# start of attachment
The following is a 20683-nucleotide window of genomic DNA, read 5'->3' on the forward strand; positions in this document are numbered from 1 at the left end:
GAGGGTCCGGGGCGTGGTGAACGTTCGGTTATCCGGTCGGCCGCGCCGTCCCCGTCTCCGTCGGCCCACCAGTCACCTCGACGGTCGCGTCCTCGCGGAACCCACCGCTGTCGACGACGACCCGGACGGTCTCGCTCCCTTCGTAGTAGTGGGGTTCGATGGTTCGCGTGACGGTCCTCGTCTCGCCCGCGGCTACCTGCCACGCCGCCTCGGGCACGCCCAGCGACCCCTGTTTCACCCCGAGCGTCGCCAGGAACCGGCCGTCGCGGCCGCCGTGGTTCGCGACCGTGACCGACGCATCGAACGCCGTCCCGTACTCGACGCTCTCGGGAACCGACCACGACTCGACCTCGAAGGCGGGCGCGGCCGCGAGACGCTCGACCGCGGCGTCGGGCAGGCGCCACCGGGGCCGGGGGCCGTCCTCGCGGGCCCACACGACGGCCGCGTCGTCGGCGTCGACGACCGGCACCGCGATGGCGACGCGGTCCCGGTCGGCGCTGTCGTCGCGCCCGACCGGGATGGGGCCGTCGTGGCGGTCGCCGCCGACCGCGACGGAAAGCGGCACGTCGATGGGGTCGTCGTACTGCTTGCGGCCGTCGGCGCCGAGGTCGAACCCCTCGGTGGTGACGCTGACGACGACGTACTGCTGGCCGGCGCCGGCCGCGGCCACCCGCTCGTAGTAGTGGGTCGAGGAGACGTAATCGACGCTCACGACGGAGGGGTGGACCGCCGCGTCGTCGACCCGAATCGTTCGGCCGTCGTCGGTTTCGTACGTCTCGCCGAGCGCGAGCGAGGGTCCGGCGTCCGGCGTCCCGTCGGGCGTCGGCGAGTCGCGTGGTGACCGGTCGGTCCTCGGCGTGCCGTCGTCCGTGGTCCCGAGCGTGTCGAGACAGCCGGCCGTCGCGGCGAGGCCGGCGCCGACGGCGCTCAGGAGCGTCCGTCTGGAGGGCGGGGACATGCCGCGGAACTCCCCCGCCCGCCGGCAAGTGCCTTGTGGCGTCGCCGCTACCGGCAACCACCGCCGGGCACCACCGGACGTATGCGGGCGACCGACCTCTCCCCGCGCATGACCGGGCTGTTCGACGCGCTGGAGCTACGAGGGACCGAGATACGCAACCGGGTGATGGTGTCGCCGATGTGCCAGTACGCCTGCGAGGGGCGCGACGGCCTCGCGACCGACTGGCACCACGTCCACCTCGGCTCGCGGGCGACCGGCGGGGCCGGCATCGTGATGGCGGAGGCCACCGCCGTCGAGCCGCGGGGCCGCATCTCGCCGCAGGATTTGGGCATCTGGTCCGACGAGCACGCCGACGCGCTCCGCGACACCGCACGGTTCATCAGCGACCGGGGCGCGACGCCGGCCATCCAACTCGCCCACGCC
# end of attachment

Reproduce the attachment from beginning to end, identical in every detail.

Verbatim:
The following is a 20683-nucleotide window of genomic DNA, read 5'->3' on the forward strand; positions in this document are numbered from 1 at the left end:
GAGGGTCCGGGGCGTGGTGAACGTTCGGTTATCCGGTCGGCCGCGCCGTCCCCGTCTCCGTCGGCCCACCAGTCACCTCGACGGTCGCGTCCTCGCGGAACCCACCGCTGTCGACGACGACCCGGACGGTCTCGCTCCCTTCGTAGTAGTGGGGTTCGATGGTTCGCGTGACGGTCCTCGTCTCGCCCGCGGCTACCTGCCACGCCGCCTCGGGCACGCCCAGCGACCCCTGTTTCACCCCGAGCGTCGCCAGGAACCGGCCGTCGCGGCCGCCGTGGTTCGCGACCGTGACCGACGCATCGAACGCCGTCCCGTACTCGACGCTCTCGGGAACCGACCACGACTCGACCTCGAAGGCGGGCGCGGCCGCGAGACGCTCGACCGCGGCGTCGGGCAGGCGCCACCGGGGCCGGGGGCCGTCCTCGCGGGCCCACACGACGGCCGCGTCGTCGGCGTCGACGACCGGCACCGCGATGGCGACGCGGTCCCGGTCGGCGCTGTCGTCGCGCCCGACCGGGATGGGGCCGTCGTGGCGGTCGCCGCCGACCGCGACGGAAAGCGGCACGTCGATGGGGTCGTCGTACTGCTTGCGGCCGTCGGCGCCGAGGTCGAACCCCTCGGTGGTGACGCTGACGACGACGTACTGCTGGCCGGCGCCGGCCGCGGCCACCCGCTCGTAGTAGTGGGTCGAGGAGACGTAATCGACGCTCACGACGGAGGGGTGGACCGCCGCGTCGTCGACCCGAATCGTTCGGCCGTCGTCGGTTTCGTACGTCTCGCCGAGCGCGAGCGAGGGTCCGGCGTCCGGCGTCCCGTCGGGCGTCGGCGAGTCGCGTGGTGACCGGTCGGTCCTCGGCGTGCCGTCGTCCGTGGTCCCGAGCGTGTCGAGACAGCCGGCCGTCGCGGCGAGGCCGGCGCCGACGGCGCTCAGGAGCGTCCGTCTGGAGGGCGGGGACATGCCGCGGAACTCCCCCGCCCGCCGGCAAGTGCCTTGTGGCGTCGCCGCTACCGGCAACCACCGCCGGGCACCACCGGACGTATGCGGGCGACCGACCTCTCCCCGCGCATGACCGGGCTGTTCGACGCGCTGGAGCTACGAGGGACCGAGATACGCAACCGGGTGATGGTGTCGCCGATGTGCCAGTACGCCTGCGAGGGGCGCGACGGCCTCGCGACCGACTGGCACCACGTCCACCTCGGCTCGCGGGCGACCGGCGGGGCCGGCATCGTGATGGCGGAGGCCACCGCCGTCGAGCCGCGGGGCCGCATCTCGCCGCAGGATTTGGGCATCTGGTCCGACGAGCACGCCGACGCGCTCCGCGACACCGCACGGTTCATCAGCGACCGGGGCGCGACGCCGGCCATCCAACTCGCCCACGCC